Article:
Editor’s note: This is the second of two articles focusing on strategies that mitigate the impact of tariffs on imported goods. Tax and business advisory firm KPMG identified seven successful tactics in its webinar TradeWatch: Section 301 Tariffs; What we’ve Learned in Year One. This article covers recommendations four through seven.
The U.S.-China trade war continues to escalate as President Trump threatens to impose 10 percent tariffs on $300 billion of Chinese imports and China devalues its currency to make its products cheaper on the world stage. If there were doubts that tariffs were going to linger, those doubts have been all but dispelled.
“The president’s tweeted threat of new tariffs on Chinese goods is just a spectacularly bad idea,” said Ted Bauman, a senior research analyst and economist at Banyan Hill Publishing. “He's obviously playing to his political base and trying to influence the Federal Reserve's interest rate policy. Neither motivation has anything to do with what's good for the U.S. and global economies, or for the U.S.-China trade talks, for that matter.”
The electronics industry has been dealing with tariffs since June 2018, and the market's growth rate has slowed this year. In July, America's leading factory index declined for the fourth consecutive month, fueled by softening demand and trade uncertainty. Only nine of the 18 market sectors tracked by the Institute for Supply Management grew.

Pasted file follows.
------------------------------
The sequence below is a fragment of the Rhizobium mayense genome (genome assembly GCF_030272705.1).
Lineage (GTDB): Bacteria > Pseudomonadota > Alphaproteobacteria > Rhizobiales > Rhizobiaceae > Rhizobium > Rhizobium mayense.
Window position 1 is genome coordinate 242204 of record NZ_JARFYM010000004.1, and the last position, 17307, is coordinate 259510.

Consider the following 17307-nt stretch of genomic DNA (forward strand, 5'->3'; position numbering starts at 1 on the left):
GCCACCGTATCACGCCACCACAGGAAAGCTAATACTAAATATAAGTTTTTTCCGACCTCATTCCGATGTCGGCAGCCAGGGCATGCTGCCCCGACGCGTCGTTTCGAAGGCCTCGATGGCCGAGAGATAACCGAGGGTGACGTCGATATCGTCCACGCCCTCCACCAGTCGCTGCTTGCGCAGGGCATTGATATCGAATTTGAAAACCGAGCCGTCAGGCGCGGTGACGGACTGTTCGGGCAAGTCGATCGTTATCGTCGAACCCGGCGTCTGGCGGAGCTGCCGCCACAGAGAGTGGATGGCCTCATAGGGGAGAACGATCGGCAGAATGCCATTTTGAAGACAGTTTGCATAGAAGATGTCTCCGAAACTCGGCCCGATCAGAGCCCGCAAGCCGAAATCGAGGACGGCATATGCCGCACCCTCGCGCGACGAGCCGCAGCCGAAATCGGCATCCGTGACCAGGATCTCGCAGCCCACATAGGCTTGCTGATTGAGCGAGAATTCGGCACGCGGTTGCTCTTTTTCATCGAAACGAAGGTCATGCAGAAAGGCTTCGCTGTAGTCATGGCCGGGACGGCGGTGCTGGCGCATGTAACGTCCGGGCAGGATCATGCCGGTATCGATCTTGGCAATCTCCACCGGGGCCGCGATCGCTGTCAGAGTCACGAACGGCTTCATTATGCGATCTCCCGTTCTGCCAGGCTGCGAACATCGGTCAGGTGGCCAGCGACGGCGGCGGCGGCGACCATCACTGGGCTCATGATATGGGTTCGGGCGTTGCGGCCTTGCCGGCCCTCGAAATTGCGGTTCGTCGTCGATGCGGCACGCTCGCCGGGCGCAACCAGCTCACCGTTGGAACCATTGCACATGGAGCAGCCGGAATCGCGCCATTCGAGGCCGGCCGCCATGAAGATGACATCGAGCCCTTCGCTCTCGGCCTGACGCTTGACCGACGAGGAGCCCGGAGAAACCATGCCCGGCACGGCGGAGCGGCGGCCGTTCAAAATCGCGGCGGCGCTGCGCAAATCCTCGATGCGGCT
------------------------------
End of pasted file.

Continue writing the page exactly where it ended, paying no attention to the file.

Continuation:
The best-case scenario for many U.S. companies, according to KPMG, is to mitigate the impact of tariffs on their -- and their customers' -- bottom line. Companies that have managed tariffs since their onset in June 2018 have become more competitive, the firm said, saving an average of 59 percent on tariffs into the United States.
The most successful efforts employed:
- Product exclusion requests
- Country of origin adjustments
- Strategic sourcing
- Value reduction/first sale tactics
- Foreign trade zones and bonded warehouses
- Special Harmonized Trade Schedule (HTS) provisions
- Duty drawbacks
Value reduction/first sale
Importers can use the first-sale principle to achieve cost savings, according to Jack Zeller, KPMG manager, Trade and Customs services. This practice, which has been around a long time, is attractive to companies importing traditionally high-tariffed products such as apparel and footwear.
First-sale should be considered by all industries impacted by 301 tariffs, said Zeller.